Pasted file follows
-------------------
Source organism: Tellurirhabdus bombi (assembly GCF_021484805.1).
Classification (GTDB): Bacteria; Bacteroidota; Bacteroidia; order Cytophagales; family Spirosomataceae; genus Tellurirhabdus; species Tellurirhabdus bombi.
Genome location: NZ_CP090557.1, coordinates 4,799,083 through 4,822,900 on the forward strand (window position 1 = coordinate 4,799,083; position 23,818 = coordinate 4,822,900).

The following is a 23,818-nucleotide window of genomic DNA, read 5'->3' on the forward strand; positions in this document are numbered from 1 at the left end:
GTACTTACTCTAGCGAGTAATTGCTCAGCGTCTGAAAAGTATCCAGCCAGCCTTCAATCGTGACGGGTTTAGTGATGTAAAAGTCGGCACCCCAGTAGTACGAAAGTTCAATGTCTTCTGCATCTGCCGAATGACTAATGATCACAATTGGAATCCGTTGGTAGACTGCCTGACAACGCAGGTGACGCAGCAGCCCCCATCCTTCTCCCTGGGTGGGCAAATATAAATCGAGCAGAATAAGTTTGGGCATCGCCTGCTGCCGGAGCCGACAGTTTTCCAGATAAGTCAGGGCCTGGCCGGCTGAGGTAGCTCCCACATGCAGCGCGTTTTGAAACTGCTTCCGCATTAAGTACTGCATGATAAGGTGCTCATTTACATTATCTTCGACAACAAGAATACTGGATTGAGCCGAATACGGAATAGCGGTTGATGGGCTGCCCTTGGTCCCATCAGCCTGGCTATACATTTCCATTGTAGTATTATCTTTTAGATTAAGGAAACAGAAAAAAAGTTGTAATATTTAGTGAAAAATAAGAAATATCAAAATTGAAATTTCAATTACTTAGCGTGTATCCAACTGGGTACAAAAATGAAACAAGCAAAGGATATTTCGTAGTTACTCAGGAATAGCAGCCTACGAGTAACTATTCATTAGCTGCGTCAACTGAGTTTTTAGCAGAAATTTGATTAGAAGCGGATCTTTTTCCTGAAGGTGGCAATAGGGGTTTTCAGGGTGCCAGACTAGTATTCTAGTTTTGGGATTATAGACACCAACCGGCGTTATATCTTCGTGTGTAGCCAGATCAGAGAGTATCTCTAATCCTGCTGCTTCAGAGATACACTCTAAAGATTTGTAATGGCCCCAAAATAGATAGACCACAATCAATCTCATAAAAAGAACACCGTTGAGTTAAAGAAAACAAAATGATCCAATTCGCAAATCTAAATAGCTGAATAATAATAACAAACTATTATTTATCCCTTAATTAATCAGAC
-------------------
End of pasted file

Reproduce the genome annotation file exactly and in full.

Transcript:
Source organism: Tellurirhabdus bombi (assembly GCF_021484805.1).
Classification (GTDB): Bacteria; Bacteroidota; Bacteroidia; order Cytophagales; family Spirosomataceae; genus Tellurirhabdus; species Tellurirhabdus bombi.
Genome location: NZ_CP090557.1, coordinates 4,799,083 through 4,822,900 on the forward strand (window position 1 = coordinate 4,799,083; position 23,818 = coordinate 4,822,900).

The following is a 23,818-nucleotide window of genomic DNA, read 5'->3' on the forward strand; positions in this document are numbered from 1 at the left end:
GTACTTACTCTAGCGAGTAATTGCTCAGCGTCTGAAAAGTATCCAGCCAGCCTTCAATCGTGACGGGTTTAGTGATGTAAAAGTCGGCACCCCAGTAGTACGAAAGTTCAATGTCTTCTGCATCTGCCGAATGACTAATGATCACAATTGGAATCCGTTGGTAGACTGCCTGACAACGCAGGTGACGCAGCAGCCCCCATCCTTCTCCCTGGGTGGGCAAATATAAATCGAGCAGAATAAGTTTGGGCATCGCCTGCTGCCGGAGCCGACAGTTTTCCAGATAAGTCAGGGCCTGGCCGGCTGAGGTAGCTCCCACATGCAGCGCGTTTTGAAACTGCTTCCGCATTAAGTACTGCATGATAAGGTGCTCATTTACATTATCTTCGACAACAAGAATACTGGATTGAGCCGAATACGGAATAGCGGTTGATGGGCTGCCCTTGGTCCCATCAGCCTGGCTATACATTTCCATTGTAGTATTATCTTTTAGATTAAGGAAACAGAAAAAAAGTTGTAATATTTAGTGAAAAATAAGAAATATCAAAATTGAAATTTCAATTACTTAGCGTGTATCCAACTGGGTACAAAAATGAAACAAGCAAAGGATATTTCGTAGTTACTCAGGAATAGCAGCCTACGAGTAACTATTCATTAGCTGCGTCAACTGAGTTTTTAGCAGAAATTTGATTAGAAGCGGATCTTTTTCCTGAAGGTGGCAATAGGGGTTTTCAGGGTGCCAGACTAGTATTCTAGTTTTGGGATTATAGACACCAACCGGCGTTATATCTTCGTGTGTAGCCAGATCAGAGAGTATCTCTAATCCTGCTGCTTCAGAGATACACTCTAAAGATTTGTAATGGCCCCAAAATAGATAGACCACAATCAATCTCATAAAAAGAACACCGTTGAGTTAAAGAAAACAAAATGATCCAATTCGCAAATCTAAATAGCTGAATAATAATAACAAACTATTATTTATCCCTTAATTAATCAGAC